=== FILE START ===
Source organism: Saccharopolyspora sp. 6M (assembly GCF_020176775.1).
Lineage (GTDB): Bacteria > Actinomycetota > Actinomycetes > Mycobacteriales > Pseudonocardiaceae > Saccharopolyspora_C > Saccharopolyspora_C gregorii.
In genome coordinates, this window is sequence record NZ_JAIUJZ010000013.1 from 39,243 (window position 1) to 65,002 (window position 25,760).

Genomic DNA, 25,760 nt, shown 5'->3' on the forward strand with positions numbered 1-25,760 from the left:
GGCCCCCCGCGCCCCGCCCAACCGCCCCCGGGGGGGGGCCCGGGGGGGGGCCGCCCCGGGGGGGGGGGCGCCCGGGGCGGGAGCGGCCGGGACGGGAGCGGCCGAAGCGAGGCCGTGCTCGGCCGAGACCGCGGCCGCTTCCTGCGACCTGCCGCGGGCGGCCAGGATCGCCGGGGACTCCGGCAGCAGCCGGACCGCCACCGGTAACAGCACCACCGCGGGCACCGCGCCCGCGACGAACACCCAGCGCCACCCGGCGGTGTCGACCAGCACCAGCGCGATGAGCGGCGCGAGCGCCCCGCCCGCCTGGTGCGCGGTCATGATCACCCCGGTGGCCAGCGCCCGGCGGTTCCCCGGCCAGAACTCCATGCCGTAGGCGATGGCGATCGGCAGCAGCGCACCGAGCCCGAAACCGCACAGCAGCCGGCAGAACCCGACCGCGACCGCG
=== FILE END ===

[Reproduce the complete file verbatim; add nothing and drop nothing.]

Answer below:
Source organism: Saccharopolyspora sp. 6M (assembly GCF_020176775.1).
Lineage (GTDB): Bacteria > Actinomycetota > Actinomycetes > Mycobacteriales > Pseudonocardiaceae > Saccharopolyspora_C > Saccharopolyspora_C gregorii.
In genome coordinates, this window is sequence record NZ_JAIUJZ010000013.1 from 39,243 (window position 1) to 65,002 (window position 25,760).

Genomic DNA, 25,760 nt, shown 5'->3' on the forward strand with positions numbered 1-25,760 from the left:
GGCCCCCCGCGCCCCGCCCAACCGCCCCCGGGGGGGGGCCCGGGGGGGGGCCGCCCCGGGGGGGGGGGCGCCCGGGGCGGGAGCGGCCGGGACGGGAGCGGCCGAAGCGAGGCCGTGCTCGGCCGAGACCGCGGCCGCTTCCTGCGACCTGCCGCGGGCGGCCAGGATCGCCGGGGACTCCGGCAGCAGCCGGACCGCCACCGGTAACAGCACCACCGCGGGCACCGCGCCCGCGACGAACACCCAGCGCCACCCGGCGGTGTCGACCAGCACCAGCGCGATGAGCGGCGCGAGCGCCCCGCCCGCCTGGTGCGCGGTCATGATCACCCCGGTGGCCAGCGCCCGGCGGTTCCCCGGCCAGAACTCCATGCCGTAGGCGATGGCGATCGGCAGCAGCGCACCGAGCCCGAAACCGCACAGCAGCCGGCAGAACCCGACCGCGACCGCG